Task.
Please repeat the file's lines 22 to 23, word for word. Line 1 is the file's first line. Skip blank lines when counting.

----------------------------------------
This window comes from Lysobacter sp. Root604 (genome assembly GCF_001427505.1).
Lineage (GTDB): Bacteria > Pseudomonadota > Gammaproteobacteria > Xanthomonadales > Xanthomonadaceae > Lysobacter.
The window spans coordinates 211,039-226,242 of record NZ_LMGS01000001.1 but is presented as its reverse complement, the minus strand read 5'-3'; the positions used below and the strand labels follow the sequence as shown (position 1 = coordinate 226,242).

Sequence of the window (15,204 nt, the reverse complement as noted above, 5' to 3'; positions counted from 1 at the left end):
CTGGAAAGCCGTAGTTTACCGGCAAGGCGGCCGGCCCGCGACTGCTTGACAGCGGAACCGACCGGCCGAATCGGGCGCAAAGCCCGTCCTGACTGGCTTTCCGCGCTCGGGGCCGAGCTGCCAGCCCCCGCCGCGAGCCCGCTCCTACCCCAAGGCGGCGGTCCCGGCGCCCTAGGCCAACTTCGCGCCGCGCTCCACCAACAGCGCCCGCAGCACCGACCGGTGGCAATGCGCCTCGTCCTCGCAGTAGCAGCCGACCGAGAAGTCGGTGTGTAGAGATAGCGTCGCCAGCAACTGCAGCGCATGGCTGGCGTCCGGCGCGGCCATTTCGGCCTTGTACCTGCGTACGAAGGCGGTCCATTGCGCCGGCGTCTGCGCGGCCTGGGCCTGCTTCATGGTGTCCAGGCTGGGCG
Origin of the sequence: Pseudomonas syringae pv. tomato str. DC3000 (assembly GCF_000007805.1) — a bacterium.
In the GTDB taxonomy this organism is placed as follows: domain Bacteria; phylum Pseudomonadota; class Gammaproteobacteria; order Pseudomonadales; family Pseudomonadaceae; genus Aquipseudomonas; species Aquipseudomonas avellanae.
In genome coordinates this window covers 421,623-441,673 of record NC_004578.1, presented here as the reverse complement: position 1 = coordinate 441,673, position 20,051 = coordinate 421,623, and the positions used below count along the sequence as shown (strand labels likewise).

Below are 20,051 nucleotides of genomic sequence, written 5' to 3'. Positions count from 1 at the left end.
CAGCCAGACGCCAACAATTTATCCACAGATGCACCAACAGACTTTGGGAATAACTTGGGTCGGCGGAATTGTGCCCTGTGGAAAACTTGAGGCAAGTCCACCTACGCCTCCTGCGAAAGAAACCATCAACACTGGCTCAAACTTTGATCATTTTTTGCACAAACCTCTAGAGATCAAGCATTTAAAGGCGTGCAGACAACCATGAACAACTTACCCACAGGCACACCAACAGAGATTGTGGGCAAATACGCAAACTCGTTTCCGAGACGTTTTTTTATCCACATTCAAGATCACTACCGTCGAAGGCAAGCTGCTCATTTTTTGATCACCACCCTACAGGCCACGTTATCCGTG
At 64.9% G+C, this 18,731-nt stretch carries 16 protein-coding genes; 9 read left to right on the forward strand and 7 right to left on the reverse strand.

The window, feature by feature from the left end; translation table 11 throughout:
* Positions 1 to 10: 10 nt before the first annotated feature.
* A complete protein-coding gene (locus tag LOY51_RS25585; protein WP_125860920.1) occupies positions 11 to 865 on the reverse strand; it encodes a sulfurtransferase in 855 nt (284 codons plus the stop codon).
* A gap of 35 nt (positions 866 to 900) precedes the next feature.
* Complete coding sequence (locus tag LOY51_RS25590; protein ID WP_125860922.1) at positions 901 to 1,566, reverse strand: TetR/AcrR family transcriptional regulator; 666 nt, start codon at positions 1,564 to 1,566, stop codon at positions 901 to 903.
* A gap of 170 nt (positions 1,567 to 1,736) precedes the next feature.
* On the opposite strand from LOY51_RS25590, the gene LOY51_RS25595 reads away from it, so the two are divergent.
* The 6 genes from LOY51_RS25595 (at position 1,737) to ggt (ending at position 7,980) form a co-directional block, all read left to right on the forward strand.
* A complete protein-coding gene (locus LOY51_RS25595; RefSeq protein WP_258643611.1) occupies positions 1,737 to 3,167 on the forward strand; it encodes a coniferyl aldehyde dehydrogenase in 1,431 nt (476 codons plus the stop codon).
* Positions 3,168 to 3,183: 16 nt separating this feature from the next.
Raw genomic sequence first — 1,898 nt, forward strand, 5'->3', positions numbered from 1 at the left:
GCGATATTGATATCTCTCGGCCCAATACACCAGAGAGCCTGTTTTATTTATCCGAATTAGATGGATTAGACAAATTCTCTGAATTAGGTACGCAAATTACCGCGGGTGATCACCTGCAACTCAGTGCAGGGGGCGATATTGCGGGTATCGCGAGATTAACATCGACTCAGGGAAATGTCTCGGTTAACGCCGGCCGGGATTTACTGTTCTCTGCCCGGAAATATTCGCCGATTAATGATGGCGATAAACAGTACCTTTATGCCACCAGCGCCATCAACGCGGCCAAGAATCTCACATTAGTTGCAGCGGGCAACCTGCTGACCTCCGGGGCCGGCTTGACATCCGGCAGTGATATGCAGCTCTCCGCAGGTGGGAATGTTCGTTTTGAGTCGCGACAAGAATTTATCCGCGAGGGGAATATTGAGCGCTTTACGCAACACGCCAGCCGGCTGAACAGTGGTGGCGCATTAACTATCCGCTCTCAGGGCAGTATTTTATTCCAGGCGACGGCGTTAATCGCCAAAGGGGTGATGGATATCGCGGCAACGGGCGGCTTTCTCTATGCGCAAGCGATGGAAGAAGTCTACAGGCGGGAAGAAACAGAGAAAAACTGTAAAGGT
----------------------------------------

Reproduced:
Raw genomic sequence first — 1,898 nt, forward strand, 5'->3', positions numbered from 1 at the left:
GCGATATTGATATCTCTCGGCCCAATACACCAGAGAGCCTGTTTTATTTATCCGAATTAGATGGATTAGACAAATTCTCTGAATTAGGTACGCAAATTACCGCGGGTGATCACCTGCAACTCAGTGCAGGGGGCGATATTGCGGGTATCGCGAGATTAACATCGACTCAGGGAAATGTCTCGGTTAACGCCGGCCGGGATTTACTGTTCTCTGCCCGGAAATATTCGCCGATTAATGATGGCGATAAACAGTACCTTTATGCCACCAGCGCCATCAACGCGGCCAAGAATCTCACATTAGTTGCAGCGGGCAACCTGCTGACCTCCGGGGCCGGCTTGACATCCGGCAGTGATATGCAGCTCTCCGCAGGTGGGAATGTTCGTTTTGAGTCGCGACAAGAATTTATCCGCGAGGGGAATATTGAGCGCTTTACGCAACACGCCAGCCGGCTGAACAGTGGTGGCGCATTAACTATCCGCTCTCAGGGCAGTATTTTATTCCAGGCGACGGCGTTAATCGCCAAAGGGGTGATGGATATCGCGGCAACGGGCGGCTTTCTCTATGCGCAAGCGATGGAAGAAGTCTACAGGCGGGAAGAAACAGAGAAAAACTGTAAAGGT